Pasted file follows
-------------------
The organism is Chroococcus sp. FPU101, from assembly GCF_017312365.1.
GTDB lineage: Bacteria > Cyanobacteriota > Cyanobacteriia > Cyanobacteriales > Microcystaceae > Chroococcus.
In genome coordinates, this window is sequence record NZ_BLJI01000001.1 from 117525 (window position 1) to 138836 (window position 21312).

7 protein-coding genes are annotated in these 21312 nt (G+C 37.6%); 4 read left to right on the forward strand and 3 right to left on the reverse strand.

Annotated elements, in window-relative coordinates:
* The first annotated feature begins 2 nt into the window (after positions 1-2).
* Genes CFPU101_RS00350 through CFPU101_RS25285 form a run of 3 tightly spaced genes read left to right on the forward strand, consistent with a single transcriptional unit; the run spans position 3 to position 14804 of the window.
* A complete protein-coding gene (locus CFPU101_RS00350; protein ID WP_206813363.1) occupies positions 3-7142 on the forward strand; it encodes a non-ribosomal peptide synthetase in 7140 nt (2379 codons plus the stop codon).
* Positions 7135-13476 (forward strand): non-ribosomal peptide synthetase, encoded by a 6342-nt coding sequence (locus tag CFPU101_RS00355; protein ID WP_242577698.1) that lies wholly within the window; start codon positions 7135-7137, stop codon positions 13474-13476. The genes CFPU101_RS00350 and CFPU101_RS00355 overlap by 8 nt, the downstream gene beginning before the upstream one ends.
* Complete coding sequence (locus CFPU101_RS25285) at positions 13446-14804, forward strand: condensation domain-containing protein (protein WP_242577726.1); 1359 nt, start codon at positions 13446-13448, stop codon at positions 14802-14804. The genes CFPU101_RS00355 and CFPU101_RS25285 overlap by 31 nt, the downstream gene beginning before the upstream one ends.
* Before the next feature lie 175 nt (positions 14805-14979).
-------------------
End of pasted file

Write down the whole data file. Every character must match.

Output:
The organism is Chroococcus sp. FPU101, from assembly GCF_017312365.1.
GTDB lineage: Bacteria > Cyanobacteriota > Cyanobacteriia > Cyanobacteriales > Microcystaceae > Chroococcus.
In genome coordinates, this window is sequence record NZ_BLJI01000001.1 from 117525 (window position 1) to 138836 (window position 21312).

7 protein-coding genes are annotated in these 21312 nt (G+C 37.6%); 4 read left to right on the forward strand and 3 right to left on the reverse strand.

Annotated elements, in window-relative coordinates:
* The first annotated feature begins 2 nt into the window (after positions 1-2).
* Genes CFPU101_RS00350 through CFPU101_RS25285 form a run of 3 tightly spaced genes read left to right on the forward strand, consistent with a single transcriptional unit; the run spans position 3 to position 14804 of the window.
* A complete protein-coding gene (locus CFPU101_RS00350; protein ID WP_206813363.1) occupies positions 3-7142 on the forward strand; it encodes a non-ribosomal peptide synthetase in 7140 nt (2379 codons plus the stop codon).
* Positions 7135-13476 (forward strand): non-ribosomal peptide synthetase, encoded by a 6342-nt coding sequence (locus tag CFPU101_RS00355; protein ID WP_242577698.1) that lies wholly within the window; start codon positions 7135-7137, stop codon positions 13474-13476. The genes CFPU101_RS00350 and CFPU101_RS00355 overlap by 8 nt, the downstream gene beginning before the upstream one ends.
* Complete coding sequence (locus CFPU101_RS25285) at positions 13446-14804, forward strand: condensation domain-containing protein (protein WP_242577726.1); 1359 nt, start codon at positions 13446-13448, stop codon at positions 14802-14804. The genes CFPU101_RS00355 and CFPU101_RS25285 overlap by 31 nt, the downstream gene beginning before the upstream one ends.
* Before the next feature lie 175 nt (positions 14805-14979).